All ETDs from UAB

Advisory Committee Chair

Alan W Eberhardt

Advisory Committee Members

Dale S Feldman

Elie S Ghanem

Document Type


Date of Award


Degree Name by School

Master of Biomedical Engineering (MBE) School of Engineering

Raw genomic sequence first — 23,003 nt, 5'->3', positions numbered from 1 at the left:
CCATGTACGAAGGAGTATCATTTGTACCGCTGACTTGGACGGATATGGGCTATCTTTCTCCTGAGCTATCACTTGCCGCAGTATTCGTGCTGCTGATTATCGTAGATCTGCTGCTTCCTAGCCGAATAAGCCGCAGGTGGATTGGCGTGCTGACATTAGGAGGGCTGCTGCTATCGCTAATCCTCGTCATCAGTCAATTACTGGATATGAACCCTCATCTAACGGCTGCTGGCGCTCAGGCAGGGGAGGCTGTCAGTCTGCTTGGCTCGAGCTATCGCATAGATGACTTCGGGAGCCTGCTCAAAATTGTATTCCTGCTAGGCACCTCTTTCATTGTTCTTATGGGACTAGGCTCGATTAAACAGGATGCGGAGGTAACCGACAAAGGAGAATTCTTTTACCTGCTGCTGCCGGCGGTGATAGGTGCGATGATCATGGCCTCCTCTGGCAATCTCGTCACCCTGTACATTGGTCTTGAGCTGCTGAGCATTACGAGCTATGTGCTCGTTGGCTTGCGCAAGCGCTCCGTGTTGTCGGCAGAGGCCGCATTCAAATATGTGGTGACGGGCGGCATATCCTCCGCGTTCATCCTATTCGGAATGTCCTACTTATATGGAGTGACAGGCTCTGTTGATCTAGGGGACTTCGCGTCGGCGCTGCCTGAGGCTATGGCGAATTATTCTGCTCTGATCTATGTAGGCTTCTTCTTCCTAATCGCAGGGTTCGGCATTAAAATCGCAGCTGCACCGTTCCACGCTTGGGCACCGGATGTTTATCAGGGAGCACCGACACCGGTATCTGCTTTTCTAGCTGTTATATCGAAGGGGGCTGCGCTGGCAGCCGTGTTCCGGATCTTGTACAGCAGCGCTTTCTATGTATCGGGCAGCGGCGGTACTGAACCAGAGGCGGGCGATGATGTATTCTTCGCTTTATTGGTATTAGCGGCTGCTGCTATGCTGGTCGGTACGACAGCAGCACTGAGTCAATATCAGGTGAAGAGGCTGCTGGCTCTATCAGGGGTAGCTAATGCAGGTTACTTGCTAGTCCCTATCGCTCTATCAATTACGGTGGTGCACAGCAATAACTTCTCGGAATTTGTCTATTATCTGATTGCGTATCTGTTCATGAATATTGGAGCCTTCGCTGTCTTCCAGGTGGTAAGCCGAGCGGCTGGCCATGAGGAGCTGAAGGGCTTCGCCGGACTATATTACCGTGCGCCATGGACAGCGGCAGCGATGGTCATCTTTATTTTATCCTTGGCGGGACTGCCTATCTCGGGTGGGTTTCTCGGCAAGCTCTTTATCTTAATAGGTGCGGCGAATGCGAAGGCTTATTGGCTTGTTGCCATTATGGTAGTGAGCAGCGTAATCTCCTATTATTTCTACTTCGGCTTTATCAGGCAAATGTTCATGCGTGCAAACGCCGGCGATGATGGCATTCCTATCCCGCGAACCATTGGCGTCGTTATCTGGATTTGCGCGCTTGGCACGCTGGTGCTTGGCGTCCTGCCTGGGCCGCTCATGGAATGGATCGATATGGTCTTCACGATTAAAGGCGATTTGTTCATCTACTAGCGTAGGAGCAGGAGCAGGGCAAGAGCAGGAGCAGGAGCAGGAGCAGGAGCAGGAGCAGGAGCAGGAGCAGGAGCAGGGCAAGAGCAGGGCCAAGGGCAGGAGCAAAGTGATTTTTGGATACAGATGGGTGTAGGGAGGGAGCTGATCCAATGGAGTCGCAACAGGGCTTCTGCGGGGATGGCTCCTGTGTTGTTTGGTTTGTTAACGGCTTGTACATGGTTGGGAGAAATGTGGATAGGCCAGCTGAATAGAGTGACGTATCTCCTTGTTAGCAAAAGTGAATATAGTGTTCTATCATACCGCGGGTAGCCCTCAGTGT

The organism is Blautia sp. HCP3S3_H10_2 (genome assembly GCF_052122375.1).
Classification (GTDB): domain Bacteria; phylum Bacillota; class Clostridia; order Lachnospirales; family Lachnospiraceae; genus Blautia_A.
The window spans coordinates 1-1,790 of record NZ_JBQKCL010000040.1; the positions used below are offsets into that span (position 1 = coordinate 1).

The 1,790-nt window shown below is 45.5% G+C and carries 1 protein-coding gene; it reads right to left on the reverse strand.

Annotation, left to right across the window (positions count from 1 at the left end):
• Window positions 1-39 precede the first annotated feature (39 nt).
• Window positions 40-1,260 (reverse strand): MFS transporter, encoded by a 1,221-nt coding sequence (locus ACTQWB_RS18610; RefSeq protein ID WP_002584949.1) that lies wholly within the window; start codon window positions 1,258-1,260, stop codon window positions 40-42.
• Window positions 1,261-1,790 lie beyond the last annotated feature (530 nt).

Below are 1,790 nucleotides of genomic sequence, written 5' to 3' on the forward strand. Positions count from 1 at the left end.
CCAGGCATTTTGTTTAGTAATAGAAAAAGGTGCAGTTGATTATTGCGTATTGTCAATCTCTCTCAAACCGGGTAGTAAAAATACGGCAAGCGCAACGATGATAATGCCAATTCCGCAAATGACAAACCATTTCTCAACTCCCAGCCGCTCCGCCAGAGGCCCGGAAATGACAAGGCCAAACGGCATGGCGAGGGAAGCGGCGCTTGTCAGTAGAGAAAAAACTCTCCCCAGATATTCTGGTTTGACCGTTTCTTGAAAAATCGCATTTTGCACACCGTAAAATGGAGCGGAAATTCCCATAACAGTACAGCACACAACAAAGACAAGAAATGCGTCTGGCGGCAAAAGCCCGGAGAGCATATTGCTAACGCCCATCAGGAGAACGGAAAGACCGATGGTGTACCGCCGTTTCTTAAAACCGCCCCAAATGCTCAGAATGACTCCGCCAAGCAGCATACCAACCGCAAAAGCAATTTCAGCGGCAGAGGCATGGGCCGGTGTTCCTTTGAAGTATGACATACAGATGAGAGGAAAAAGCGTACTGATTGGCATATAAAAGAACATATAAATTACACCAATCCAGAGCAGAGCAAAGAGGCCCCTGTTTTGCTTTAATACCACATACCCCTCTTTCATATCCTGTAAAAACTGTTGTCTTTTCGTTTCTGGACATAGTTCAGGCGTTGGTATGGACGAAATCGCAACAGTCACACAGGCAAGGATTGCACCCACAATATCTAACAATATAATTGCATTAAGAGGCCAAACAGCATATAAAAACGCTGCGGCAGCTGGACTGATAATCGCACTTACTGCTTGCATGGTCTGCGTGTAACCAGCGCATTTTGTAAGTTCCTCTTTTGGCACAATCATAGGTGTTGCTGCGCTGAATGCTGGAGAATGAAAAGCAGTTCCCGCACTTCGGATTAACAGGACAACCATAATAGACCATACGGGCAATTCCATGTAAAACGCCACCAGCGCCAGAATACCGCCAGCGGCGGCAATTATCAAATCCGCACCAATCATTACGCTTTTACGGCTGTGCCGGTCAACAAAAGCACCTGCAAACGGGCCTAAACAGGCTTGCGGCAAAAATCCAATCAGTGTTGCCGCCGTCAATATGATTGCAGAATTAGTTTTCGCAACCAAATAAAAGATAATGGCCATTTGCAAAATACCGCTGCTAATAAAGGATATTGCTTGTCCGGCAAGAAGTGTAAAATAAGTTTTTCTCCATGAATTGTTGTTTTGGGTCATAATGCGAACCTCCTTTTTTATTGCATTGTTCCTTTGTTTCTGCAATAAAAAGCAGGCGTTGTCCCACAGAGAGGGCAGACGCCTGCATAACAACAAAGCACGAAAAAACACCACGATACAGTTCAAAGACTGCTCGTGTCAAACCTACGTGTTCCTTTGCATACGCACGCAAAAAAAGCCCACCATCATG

Total knee replacement (TKR) is used to remedy end-stage joint deterioration. Despite advancements in TKR design, thousands of patients still experience aseptic loosening and the revision surgeries that follow. Wear and corrosion processes can lead to the harmful production of debris, causing osteolysis in the periprosthetic space. This study seeks to quantify the relationships of wear, corrosion, and micromotion as it relates to aseptic loosening in TKR. 17 TKR devices harvested at revision surgeries and 6 necropsy devices available through UAB’s retrieval program were scored for wear and inflammatory cell-induced corrosion (ICIC). All devices were implanted ≤ 10 years. All retrieval devices were removed due to aseptic loosening and all necropsy specimens were presumed to be functional upon patient death. Device and patient information including height, weight, age, BMI and the time in which the device was service were noted for analysis. Visual wear scoring was performed according to Hood et al. (1985). ICIC damage was quantified on the femoral component by summing the total area affected (mm2) through optical microscopy. In order to investigate correlations between wear scores and ICIC affected areas, a non-parametric Spearman correlation test (CI 95%) was performed. A micromotion test was performed on the necropsy devices in order to quantify the relationship between corrosion, polyethylene wear and micromotion in necropsy specimens. Scoring revealed the retrieval and necropsy devices had an average wear score of 40.3 and 20.5, respectively, and an average ICIC damage area on the femoral condyle of 2.29 mm2 and 1.86 mm2. Polyethylene wear scores positively correlated with time in vivo (p = 0.0092). No significant difference was found between ICIC on retrieval and necropsy specimens. Micromotion testing revealed no significant correlations with wear, and ICIC. The results of this study showed that the revised TKR devices removed due to aseptic loosening exhibited significantly higher polyethylene wear scores, on average, when compared to the necropsy devices. ICIC and wear scoring results suggest that the onset of aseptic loosening and subsequent revision was not related to the presence or absence of ICIC, but rather from polyethylene wear and the debris generated.

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